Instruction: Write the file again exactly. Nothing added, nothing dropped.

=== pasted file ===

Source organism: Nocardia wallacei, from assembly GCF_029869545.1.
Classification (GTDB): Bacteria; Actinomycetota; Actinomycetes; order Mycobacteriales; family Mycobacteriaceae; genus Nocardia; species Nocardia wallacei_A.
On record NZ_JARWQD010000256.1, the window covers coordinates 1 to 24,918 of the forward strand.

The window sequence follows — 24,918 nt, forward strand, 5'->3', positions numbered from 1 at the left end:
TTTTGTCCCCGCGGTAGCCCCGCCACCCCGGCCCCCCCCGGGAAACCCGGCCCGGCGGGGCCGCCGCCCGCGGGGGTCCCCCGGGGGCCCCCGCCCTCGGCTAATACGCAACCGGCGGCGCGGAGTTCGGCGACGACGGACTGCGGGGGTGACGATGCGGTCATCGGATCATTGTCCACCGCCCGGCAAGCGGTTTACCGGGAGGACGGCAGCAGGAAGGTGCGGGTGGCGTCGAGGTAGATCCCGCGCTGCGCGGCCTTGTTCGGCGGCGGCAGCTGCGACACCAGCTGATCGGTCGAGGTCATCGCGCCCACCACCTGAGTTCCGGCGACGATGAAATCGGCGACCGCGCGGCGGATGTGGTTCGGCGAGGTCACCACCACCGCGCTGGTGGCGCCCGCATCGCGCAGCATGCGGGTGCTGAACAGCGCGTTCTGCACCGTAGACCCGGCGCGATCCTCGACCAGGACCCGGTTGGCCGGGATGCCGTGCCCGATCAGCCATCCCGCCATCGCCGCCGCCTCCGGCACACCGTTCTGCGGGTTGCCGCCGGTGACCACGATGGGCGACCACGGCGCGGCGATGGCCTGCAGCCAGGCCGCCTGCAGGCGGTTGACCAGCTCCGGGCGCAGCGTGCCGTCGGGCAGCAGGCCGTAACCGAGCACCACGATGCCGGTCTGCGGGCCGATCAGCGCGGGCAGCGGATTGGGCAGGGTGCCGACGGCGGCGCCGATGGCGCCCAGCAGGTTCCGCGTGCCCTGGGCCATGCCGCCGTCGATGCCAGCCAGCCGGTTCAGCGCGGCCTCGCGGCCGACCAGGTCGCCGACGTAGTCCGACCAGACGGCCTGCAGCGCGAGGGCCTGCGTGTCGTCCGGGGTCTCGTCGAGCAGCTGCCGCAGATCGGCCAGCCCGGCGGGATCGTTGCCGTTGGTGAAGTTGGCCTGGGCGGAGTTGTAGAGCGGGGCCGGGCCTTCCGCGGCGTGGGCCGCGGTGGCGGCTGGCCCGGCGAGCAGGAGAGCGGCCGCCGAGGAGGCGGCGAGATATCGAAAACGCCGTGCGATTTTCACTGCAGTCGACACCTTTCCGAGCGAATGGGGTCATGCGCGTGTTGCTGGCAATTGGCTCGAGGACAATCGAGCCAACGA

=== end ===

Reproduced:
Source organism: Nocardia wallacei, from assembly GCF_029869545.1.
Classification (GTDB): Bacteria; Actinomycetota; Actinomycetes; order Mycobacteriales; family Mycobacteriaceae; genus Nocardia; species Nocardia wallacei_A.
On record NZ_JARWQD010000256.1, the window covers coordinates 1 to 24,918 of the forward strand.

The window sequence follows — 24,918 nt, forward strand, 5'->3', positions numbered from 1 at the left end:
TTTTGTCCCCGCGGTAGCCCCGCCACCCCGGCCCCCCCCGGGAAACCCGGCCCGGCGGGGCCGCCGCCCGCGGGGGTCCCCCGGGGGCCCCCGCCCTCGGCTAATACGCAACCGGCGGCGCGGAGTTCGGCGACGACGGACTGCGGGGGTGACGATGCGGTCATCGGATCATTGTCCACCGCCCGGCAAGCGGTTTACCGGGAGGACGGCAGCAGGAAGGTGCGGGTGGCGTCGAGGTAGATCCCGCGCTGCGCGGCCTTGTTCGGCGGCGGCAGCTGCGACACCAGCTGATCGGTCGAGGTCATCGCGCCCACCACCTGAGTTCCGGCGACGATGAAATCGGCGACCGCGCGGCGGATGTGGTTCGGCGAGGTCACCACCACCGCGCTGGTGGCGCCCGCATCGCGCAGCATGCGGGTGCTGAACAGCGCGTTCTGCACCGTAGACCCGGCGCGATCCTCGACCAGGACCCGGTTGGCCGGGATGCCGTGCCCGATCAGCCATCCCGCCATCGCCGCCGCCTCCGGCACACCGTTCTGCGGGTTGCCGCCGGTGACCACGATGGGCGACCACGGCGCGGCGATGGCCTGCAGCCAGGCCGCCTGCAGGCGGTTGACCAGCTCCGGGCGCAGCGTGCCGTCGGGCAGCAGGCCGTAACCGAGCACCACGATGCCGGTCTGCGGGCCGATCAGCGCGGGCAGCGGATTGGGCAGGGTGCCGACGGCGGCGCCGATGGCGCCCAGCAGGTTCCGCGTGCCCTGGGCCATGCCGCCGTCGATGCCAGCCAGCCGGTTCAGCGCGGCCTCGCGGCCGACCAGGTCGCCGACGTAGTCCGACCAGACGGCCTGCAGCGCGAGGGCCTGCGTGTCGTCCGGGGTCTCGTCGAGCAGCTGCCGCAGATCGGCCAGCCCGGCGGGATCGTTGCCGTTGGTGAAGTTGGCCTGGGCGGAGTTGTAGAGCGGGGCCGGGCCTTCCGCGGCGTGGGCCGCGGTGGCGGCTGGCCCGGCGAGCAGGAGAGCGGCCGCCGAGGAGGCGGCGAGATATCGAAAACGCCGTGCGATTTTCACTGCAGTCGACACCTTTCCGAGCGAATGGGGTCATGCGCGTGTTGCTGGCAATTGGCTCGAGGACAATCGAGCCAACGA